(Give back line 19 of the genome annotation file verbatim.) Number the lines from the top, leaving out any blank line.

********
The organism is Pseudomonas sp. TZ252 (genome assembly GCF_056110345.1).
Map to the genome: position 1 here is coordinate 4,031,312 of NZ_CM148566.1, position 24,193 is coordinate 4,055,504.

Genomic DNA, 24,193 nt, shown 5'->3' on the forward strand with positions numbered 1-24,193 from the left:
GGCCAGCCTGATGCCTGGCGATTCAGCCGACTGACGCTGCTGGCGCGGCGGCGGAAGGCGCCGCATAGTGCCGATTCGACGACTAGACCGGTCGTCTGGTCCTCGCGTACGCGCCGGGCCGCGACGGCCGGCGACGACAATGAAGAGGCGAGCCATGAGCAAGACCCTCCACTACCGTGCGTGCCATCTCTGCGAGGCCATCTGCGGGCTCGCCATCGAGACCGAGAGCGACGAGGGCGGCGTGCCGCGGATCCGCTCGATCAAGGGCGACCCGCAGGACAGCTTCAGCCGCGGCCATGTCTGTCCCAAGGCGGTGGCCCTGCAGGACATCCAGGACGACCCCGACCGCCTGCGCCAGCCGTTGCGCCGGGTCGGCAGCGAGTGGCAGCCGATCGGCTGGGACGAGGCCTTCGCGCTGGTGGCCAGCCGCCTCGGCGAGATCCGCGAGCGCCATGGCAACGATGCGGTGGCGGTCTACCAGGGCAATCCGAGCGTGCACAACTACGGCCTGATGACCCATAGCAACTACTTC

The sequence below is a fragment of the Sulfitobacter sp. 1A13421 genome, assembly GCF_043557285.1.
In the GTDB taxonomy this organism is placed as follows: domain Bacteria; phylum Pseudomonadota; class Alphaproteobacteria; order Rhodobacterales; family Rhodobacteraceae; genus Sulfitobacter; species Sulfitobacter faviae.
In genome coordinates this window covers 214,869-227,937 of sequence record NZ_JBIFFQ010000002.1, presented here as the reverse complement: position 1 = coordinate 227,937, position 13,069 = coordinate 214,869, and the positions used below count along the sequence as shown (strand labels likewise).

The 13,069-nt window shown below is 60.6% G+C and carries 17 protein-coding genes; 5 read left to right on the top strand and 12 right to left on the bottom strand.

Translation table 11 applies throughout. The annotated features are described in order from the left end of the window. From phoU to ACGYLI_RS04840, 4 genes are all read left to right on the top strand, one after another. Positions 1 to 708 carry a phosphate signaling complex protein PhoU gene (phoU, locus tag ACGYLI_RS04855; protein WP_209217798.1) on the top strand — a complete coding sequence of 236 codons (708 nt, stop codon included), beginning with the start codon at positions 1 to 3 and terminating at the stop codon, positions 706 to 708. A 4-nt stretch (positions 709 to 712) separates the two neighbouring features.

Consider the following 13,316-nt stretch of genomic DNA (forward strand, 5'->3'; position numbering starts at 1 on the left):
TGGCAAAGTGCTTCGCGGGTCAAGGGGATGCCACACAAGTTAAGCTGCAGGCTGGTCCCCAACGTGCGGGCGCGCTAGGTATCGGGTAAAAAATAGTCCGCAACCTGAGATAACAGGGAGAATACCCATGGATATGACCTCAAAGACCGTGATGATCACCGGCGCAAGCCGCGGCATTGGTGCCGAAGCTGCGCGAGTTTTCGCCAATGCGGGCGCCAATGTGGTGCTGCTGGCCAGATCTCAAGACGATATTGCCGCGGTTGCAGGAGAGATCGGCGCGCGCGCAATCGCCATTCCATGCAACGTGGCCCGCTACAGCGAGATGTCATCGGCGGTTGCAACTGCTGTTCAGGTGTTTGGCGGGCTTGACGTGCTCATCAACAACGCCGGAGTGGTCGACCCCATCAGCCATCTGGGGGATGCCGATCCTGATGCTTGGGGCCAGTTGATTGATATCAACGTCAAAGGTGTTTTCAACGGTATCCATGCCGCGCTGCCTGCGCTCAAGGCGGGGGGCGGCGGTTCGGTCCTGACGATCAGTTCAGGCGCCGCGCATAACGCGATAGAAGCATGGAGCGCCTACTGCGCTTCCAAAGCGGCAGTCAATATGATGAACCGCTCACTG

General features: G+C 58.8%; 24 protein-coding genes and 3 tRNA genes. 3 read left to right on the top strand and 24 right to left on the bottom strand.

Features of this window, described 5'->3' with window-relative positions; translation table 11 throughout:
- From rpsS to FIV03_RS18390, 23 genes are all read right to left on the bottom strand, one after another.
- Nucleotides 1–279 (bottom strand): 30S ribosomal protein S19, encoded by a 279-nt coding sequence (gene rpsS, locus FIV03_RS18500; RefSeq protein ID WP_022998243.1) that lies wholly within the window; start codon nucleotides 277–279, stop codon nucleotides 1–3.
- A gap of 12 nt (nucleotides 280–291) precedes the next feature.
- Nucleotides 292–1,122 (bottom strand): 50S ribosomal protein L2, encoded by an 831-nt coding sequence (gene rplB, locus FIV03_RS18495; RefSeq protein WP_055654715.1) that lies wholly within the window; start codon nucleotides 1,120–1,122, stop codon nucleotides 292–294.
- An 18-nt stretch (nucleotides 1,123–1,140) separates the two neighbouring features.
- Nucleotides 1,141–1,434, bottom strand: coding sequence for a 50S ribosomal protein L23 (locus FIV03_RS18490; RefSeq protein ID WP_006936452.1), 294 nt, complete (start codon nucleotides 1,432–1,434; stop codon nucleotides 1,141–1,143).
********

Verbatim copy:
- Nucleotides 1,141–1,434, bottom strand: coding sequence for a 50S ribosomal protein L23 (locus FIV03_RS18490; RefSeq protein ID WP_006936452.1), 294 nt, complete (start codon nucleotides 1,432–1,434; stop codon nucleotides 1,141–1,143).